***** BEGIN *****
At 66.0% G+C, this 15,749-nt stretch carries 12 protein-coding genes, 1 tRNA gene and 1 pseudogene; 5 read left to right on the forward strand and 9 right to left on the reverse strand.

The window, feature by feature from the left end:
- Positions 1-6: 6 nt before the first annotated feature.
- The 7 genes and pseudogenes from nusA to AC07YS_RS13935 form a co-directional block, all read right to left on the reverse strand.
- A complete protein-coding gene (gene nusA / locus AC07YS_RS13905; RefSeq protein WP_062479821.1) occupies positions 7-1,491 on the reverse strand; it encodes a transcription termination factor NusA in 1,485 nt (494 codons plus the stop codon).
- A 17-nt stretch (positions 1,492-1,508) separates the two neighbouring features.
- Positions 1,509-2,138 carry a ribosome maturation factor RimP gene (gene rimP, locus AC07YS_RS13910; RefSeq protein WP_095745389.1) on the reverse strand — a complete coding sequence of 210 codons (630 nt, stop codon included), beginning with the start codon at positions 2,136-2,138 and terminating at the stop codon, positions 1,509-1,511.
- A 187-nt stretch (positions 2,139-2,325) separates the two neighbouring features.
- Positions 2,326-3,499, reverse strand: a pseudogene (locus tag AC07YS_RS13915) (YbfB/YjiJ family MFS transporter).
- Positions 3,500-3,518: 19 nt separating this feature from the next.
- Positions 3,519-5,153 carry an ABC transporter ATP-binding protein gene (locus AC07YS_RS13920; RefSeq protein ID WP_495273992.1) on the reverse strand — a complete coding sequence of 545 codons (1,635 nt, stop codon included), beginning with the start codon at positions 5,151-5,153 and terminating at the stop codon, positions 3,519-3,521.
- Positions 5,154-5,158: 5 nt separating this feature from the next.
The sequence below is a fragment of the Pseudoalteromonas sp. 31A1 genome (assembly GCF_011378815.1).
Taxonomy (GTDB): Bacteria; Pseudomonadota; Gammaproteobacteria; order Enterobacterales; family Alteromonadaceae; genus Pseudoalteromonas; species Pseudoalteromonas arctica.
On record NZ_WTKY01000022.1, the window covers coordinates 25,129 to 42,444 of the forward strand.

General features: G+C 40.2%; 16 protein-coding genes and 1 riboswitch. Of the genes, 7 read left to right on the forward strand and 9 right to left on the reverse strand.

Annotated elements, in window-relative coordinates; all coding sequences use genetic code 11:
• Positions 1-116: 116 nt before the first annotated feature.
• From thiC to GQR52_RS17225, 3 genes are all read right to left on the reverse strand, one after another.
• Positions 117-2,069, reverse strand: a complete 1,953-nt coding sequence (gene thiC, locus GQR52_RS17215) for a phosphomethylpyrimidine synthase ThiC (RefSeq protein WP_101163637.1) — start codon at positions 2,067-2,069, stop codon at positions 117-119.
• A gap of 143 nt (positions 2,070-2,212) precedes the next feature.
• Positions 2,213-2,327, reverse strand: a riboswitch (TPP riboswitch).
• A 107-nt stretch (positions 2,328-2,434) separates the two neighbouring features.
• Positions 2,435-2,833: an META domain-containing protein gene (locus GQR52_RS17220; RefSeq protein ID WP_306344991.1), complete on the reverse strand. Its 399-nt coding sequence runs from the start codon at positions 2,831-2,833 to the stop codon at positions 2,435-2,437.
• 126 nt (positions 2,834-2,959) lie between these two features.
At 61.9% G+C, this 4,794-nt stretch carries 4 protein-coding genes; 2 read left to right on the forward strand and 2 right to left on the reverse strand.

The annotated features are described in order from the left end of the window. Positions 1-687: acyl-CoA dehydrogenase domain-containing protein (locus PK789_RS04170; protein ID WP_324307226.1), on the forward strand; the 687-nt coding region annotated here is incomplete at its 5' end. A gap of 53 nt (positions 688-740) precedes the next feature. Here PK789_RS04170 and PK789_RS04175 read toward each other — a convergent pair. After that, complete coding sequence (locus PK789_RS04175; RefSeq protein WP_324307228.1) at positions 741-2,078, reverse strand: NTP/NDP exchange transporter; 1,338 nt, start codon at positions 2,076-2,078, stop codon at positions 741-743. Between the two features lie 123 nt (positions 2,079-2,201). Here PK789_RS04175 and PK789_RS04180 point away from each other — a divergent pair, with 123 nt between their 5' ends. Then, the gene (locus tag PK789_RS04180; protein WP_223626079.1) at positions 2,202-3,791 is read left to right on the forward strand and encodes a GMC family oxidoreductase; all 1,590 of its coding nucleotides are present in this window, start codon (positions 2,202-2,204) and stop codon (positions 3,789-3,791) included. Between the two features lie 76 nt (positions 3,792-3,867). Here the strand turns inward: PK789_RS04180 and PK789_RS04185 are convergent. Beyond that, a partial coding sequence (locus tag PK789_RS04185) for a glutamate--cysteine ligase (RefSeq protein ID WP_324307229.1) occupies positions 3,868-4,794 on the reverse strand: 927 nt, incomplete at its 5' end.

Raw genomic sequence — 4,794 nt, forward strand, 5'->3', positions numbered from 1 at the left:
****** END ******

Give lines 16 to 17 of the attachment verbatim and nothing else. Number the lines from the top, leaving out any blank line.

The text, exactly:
General features: G+C 40.2%; 16 protein-coding genes and 1 riboswitch. Of the genes, 7 read left to right on the forward strand and 9 right to left on the reverse strand.

Annotated elements, in window-relative coordinates; all coding sequences use genetic code 11: